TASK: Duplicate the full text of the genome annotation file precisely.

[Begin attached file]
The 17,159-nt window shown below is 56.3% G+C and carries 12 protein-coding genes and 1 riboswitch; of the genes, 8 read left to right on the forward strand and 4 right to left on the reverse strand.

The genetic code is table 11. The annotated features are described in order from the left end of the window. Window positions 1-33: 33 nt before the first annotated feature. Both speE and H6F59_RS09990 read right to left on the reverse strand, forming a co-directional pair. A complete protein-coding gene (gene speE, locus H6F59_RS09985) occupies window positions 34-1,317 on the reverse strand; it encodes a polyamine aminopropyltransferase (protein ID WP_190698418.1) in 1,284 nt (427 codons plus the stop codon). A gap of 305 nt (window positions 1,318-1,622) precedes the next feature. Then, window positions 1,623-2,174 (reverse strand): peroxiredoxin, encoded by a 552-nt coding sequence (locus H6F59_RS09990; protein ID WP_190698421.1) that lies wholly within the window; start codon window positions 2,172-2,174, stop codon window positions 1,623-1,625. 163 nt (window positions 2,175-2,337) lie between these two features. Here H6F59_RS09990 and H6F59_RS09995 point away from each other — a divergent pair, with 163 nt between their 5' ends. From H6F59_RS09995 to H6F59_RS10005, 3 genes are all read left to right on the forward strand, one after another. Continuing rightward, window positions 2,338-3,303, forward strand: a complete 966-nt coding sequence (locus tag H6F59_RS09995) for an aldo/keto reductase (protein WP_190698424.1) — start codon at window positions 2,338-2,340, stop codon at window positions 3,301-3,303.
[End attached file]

The 17,159-nt window shown below is 56.3% G+C and carries 12 protein-coding genes and 1 riboswitch; of the genes, 8 read left to right on the forward strand and 4 right to left on the reverse strand.

The genetic code is table 11. The annotated features are described in order from the left end of the window. Window positions 1-33: 33 nt before the first annotated feature. Both speE and H6F59_RS09990 read right to left on the reverse strand, forming a co-directional pair. A complete protein-coding gene (gene speE, locus H6F59_RS09985) occupies window positions 34-1,317 on the reverse strand; it encodes a polyamine aminopropyltransferase (protein ID WP_190698418.1) in 1,284 nt (427 codons plus the stop codon). A gap of 305 nt (window positions 1,318-1,622) precedes the next feature. Then, window positions 1,623-2,174 (reverse strand): peroxiredoxin, encoded by a 552-nt coding sequence (locus H6F59_RS09990; protein ID WP_190698421.1) that lies wholly within the window; start codon window positions 2,172-2,174, stop codon window positions 1,623-1,625. 163 nt (window positions 2,175-2,337) lie between these two features. Here H6F59_RS09990 and H6F59_RS09995 point away from each other — a divergent pair, with 163 nt between their 5' ends. From H6F59_RS09995 to H6F59_RS10005, 3 genes are all read left to right on the forward strand, one after another. Continuing rightward, window positions 2,338-3,303, forward strand: a complete 966-nt coding sequence (locus tag H6F59_RS09995) for an aldo/keto reductase (protein WP_190698424.1) — start codon at window positions 2,338-2,340, stop codon at window positions 3,301-3,303.